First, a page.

Spain is preparing to introduce new rules requiring arrivals from "high-risk" countries, which currently includes the UK, to produce evidence of a negative coronavirus test taken in the 72 hours prior to arrival.
The country’s ministry of health confirmed the new measures on Wednesday (11 November), which will come into force on 23 November.
A negative PCR test will be compulsory for all arrivals from countries deemed high-risk by the European Centre for Disease Control and Prevention, which currently extends to every European territory – with the exceptions of Finland and Norway.
It is unclear at this stage whether Spain’s national ruling will supersede plans for the Canary Islands to require arrivals from Saturday (14 November) to provide evidence of a negative pre-travel Covid test.
Starting 23 November, passengers arriving in Spain may be asked to show their test result; the confirmatory document should be an original, written in Spanish or English, and can be shown in physical or electronic form.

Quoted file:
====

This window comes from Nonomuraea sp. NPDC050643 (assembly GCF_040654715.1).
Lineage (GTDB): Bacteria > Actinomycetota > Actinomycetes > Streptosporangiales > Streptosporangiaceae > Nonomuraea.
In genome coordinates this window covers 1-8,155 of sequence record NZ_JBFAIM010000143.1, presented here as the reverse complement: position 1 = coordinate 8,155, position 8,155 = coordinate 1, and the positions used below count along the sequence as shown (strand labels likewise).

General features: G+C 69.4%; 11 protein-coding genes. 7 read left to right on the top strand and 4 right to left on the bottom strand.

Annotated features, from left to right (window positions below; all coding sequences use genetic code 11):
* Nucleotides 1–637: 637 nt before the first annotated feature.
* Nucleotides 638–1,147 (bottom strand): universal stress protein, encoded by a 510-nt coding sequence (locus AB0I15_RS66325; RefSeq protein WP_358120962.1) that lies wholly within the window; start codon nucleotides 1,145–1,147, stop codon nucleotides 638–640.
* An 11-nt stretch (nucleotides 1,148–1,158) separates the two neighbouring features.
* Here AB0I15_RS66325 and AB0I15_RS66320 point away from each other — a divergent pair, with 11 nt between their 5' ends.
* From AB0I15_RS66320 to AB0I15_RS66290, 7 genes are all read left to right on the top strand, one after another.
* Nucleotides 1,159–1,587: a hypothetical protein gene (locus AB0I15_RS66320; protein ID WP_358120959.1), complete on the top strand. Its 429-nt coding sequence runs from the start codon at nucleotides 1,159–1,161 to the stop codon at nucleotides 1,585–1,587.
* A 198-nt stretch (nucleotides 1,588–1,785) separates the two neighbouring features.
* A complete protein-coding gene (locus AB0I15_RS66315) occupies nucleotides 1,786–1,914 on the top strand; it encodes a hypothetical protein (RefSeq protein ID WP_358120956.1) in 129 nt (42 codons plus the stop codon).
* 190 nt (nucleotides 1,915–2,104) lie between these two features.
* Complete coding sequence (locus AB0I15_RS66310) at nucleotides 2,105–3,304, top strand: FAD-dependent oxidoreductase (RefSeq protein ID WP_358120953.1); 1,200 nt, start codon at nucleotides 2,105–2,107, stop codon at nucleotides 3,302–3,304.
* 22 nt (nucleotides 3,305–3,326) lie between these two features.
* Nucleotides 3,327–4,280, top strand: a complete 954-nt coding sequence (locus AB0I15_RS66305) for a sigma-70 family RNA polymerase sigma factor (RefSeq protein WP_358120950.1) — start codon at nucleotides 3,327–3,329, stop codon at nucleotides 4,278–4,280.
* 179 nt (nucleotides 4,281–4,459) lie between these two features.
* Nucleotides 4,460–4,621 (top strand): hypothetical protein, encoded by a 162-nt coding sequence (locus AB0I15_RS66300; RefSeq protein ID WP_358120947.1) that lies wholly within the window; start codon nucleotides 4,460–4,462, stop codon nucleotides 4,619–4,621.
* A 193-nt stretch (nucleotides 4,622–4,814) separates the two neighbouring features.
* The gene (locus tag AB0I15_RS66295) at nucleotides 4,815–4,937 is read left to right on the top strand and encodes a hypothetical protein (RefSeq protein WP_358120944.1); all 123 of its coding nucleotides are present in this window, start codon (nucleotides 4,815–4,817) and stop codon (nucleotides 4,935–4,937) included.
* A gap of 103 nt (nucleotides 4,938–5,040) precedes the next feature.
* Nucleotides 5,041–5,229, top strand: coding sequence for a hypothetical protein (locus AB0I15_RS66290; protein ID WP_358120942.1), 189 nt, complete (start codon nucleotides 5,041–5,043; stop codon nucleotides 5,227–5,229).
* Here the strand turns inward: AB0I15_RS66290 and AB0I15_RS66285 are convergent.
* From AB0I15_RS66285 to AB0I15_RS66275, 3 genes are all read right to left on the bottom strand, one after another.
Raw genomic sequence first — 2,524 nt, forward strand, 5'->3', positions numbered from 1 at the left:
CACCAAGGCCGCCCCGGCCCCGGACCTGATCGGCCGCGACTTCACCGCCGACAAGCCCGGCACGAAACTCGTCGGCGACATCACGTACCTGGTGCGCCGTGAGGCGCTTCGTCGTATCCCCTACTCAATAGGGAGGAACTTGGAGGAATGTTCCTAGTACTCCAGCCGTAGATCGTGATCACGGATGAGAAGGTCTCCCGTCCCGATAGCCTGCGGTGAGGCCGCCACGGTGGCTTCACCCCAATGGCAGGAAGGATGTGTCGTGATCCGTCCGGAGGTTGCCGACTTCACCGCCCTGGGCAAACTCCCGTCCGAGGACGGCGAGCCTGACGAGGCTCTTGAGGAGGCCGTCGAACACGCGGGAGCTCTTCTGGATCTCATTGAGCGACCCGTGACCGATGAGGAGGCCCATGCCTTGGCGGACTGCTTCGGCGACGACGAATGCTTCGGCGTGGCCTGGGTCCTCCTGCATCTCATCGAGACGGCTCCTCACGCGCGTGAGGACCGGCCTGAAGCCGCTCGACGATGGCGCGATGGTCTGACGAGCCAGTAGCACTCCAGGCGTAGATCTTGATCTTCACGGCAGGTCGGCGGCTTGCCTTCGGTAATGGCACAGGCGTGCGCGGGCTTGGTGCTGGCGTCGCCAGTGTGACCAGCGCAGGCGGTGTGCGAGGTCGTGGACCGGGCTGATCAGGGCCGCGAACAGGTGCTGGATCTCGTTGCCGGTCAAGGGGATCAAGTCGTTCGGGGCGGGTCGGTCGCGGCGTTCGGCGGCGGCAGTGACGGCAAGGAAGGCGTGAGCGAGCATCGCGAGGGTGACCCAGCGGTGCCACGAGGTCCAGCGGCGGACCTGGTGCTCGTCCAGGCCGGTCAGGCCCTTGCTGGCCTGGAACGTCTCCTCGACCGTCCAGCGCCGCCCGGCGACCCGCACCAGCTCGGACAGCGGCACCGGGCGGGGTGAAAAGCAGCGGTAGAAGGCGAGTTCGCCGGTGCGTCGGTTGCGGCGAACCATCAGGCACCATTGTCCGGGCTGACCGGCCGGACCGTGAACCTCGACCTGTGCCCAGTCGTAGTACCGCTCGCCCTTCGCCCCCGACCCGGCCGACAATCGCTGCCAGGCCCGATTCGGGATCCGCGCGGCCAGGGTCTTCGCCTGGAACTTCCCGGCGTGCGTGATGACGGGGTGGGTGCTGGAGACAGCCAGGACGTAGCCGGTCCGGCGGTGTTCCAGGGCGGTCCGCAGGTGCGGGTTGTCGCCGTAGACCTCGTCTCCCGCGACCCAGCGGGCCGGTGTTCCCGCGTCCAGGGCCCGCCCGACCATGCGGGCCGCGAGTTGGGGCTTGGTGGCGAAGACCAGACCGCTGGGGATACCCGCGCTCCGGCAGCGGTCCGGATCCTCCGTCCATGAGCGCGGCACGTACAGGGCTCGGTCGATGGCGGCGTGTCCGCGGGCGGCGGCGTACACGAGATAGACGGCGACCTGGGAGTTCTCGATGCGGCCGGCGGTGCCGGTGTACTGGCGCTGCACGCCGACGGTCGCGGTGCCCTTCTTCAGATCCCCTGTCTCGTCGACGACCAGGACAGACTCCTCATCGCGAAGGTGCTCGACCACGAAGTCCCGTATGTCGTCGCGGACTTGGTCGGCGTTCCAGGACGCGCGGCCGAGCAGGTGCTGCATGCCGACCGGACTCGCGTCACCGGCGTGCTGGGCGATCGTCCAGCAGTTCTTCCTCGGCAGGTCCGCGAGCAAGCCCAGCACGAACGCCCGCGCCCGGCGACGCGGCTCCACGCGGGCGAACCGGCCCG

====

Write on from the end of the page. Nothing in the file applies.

Passengers could also be subject to additional health checks on arrival, such as temperature checks or a visual inspection for Covid symptoms.
Spain’s health ministry said the regime met EU guidance to standardise border procedures between member states with respect to controlling the spread of Covid-19.
"Travel agencies, tour operators and air or maritime transport companies and any other agent that markets tickets must inform passengers of the obligation to have a PCR with a negative result in order to travel," said the ministry in a statement.